UDOT has partnered with the local governments to connect existing local roads to the Southern Parkway while laying the framework for the future parkway segments. Data recovery efforts for protection of culturally sensitive sites and natural resources are also ongoing.
The Utah Department of Transportation (UDOT) has successfully completed archaeological fieldwork on a portion of Southern Utah’s newest roadway. Archeologists have methodically exposed five Virgin Anasazi (Ancestral Puebloan) habitations at one of the sites located within the corridor of state Route 7 Southern Parkway, including one that may have been built as early as two thousand years ago.
Eric Hansen, Dixie Division Environmental Specialist, said “Due to the high number and nature of sensitive sites in the area, UDOT realigned a portion of the Southern Parkway five times to avoid major sites.” Archaeologists continue to monitor roadway construction on each segment, he said.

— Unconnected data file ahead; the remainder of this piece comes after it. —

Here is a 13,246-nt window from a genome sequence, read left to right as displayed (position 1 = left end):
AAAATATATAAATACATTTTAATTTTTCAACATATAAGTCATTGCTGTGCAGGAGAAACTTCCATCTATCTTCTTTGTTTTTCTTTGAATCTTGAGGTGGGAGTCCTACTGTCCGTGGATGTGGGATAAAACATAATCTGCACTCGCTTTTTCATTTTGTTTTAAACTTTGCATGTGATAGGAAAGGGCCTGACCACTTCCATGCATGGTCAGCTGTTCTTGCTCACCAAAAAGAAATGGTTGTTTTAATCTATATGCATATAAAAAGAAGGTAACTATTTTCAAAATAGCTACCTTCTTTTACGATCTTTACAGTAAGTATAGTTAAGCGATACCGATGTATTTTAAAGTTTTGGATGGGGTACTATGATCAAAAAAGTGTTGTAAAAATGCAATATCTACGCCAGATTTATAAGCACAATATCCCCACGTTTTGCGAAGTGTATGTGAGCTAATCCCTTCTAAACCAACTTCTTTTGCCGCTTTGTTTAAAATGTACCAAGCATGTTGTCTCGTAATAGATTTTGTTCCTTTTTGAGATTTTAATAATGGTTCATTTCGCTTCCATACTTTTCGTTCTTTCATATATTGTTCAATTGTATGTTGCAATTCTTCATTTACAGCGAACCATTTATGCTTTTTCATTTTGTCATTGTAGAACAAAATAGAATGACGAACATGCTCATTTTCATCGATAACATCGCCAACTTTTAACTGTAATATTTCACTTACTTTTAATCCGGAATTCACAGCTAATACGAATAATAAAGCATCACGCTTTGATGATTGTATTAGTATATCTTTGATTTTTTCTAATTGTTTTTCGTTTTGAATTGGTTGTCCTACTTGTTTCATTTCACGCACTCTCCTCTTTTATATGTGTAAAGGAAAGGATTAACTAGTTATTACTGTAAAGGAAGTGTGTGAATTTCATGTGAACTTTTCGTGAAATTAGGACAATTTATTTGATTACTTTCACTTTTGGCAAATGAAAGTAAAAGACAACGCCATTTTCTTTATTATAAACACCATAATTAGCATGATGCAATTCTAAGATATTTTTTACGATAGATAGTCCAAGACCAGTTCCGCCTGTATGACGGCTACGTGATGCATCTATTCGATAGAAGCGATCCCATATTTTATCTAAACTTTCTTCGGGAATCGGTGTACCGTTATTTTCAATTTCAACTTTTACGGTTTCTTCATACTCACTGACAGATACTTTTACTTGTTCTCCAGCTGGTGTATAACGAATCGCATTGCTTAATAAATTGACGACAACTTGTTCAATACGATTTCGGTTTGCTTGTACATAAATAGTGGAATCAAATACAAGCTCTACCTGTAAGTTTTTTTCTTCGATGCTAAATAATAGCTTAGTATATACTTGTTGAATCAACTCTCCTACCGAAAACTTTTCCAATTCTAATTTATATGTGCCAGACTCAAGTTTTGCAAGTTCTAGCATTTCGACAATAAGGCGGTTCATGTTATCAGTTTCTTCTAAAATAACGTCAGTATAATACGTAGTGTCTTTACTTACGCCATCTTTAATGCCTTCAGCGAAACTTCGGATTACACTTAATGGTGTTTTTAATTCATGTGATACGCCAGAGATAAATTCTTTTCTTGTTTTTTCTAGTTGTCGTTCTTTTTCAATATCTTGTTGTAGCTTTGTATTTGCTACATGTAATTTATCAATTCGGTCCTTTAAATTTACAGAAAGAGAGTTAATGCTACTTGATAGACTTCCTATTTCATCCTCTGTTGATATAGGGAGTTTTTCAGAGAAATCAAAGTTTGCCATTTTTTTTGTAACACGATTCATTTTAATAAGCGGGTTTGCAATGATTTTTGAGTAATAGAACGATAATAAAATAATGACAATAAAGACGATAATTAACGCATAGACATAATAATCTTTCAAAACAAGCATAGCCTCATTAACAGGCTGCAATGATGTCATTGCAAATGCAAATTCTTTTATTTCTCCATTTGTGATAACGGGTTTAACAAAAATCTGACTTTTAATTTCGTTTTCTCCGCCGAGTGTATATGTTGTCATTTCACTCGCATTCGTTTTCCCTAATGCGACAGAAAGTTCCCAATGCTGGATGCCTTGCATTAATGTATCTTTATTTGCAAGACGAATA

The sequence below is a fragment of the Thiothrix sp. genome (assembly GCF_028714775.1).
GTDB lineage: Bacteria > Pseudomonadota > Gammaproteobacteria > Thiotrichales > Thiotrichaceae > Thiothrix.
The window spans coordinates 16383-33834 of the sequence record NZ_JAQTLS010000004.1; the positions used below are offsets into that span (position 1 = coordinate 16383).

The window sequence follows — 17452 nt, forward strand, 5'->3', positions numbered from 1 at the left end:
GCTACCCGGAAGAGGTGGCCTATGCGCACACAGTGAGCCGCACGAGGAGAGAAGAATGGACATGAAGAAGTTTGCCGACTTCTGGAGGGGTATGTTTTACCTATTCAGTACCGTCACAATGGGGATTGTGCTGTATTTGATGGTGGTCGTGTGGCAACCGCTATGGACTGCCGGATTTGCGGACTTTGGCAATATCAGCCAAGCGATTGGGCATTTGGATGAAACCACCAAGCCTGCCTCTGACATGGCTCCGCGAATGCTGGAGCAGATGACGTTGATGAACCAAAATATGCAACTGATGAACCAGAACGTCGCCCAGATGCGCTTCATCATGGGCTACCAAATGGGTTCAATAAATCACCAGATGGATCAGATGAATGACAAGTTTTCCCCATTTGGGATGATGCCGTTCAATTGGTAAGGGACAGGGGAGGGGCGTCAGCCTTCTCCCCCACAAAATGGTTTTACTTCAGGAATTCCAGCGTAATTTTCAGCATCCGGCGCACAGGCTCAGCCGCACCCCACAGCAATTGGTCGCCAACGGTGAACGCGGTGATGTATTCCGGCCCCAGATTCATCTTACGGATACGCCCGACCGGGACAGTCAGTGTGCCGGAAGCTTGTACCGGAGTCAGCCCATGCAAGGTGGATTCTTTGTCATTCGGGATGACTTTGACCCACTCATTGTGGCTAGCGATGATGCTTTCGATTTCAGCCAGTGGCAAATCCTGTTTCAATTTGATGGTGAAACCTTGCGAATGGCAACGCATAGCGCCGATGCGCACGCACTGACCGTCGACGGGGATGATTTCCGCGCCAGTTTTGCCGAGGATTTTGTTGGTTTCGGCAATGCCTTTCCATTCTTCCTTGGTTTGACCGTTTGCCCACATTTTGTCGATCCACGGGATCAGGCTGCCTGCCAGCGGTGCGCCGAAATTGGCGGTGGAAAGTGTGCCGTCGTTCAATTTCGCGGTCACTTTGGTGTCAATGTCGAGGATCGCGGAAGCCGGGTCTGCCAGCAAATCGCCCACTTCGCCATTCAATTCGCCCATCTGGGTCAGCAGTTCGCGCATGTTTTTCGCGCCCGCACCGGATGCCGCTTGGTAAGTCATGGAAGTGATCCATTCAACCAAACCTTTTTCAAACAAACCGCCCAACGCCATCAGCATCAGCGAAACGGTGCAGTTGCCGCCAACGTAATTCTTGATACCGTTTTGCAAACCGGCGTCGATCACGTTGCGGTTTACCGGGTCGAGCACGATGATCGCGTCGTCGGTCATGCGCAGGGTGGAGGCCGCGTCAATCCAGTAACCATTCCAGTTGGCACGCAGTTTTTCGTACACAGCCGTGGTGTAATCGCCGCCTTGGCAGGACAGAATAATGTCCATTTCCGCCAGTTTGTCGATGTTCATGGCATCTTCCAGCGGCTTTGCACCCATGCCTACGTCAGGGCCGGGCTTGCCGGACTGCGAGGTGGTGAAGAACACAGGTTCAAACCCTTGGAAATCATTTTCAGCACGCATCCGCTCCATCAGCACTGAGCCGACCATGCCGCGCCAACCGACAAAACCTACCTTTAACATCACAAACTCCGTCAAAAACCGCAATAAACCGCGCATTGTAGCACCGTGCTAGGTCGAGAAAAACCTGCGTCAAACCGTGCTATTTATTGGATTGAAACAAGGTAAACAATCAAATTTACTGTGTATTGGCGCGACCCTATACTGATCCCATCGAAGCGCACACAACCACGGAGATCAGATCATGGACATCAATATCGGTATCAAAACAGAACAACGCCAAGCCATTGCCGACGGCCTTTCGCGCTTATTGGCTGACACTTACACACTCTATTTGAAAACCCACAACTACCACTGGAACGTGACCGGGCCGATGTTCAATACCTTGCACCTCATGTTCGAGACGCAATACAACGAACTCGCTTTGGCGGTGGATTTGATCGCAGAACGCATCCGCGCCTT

Hansen is one of UDOT’s eight Archaeology Environmental Policy specialists assigned to manage private archaeological firms hired for transportation projects and ensuring UDOT complies with state and federal laws for archaeology sites and other natural resources.
Utah tribal leaders have reviewed and approved UDOT’s approach to the current excavation along the parkway. UDOT initiated tribal involvement for the Southern Parkway project over a decade ago, when environmental studies began. The Hopi and Paiute Indian Tribes of Utah and the local Shivwits Paiute Band are consulted on all project developments that could potentially impact archaeological sites. One member of the Shivwits Paiute Band is a full-time member of the project’s archaeological team.
State Route 7 - Southern Parkway currently carries motorists east from I-15 near the Arizona border to the new St. George airport. Future construction, which is expected to begin this fall, will provide a belt route back to I-15 north of the airport, connecting the cities of Washington and Hurricane.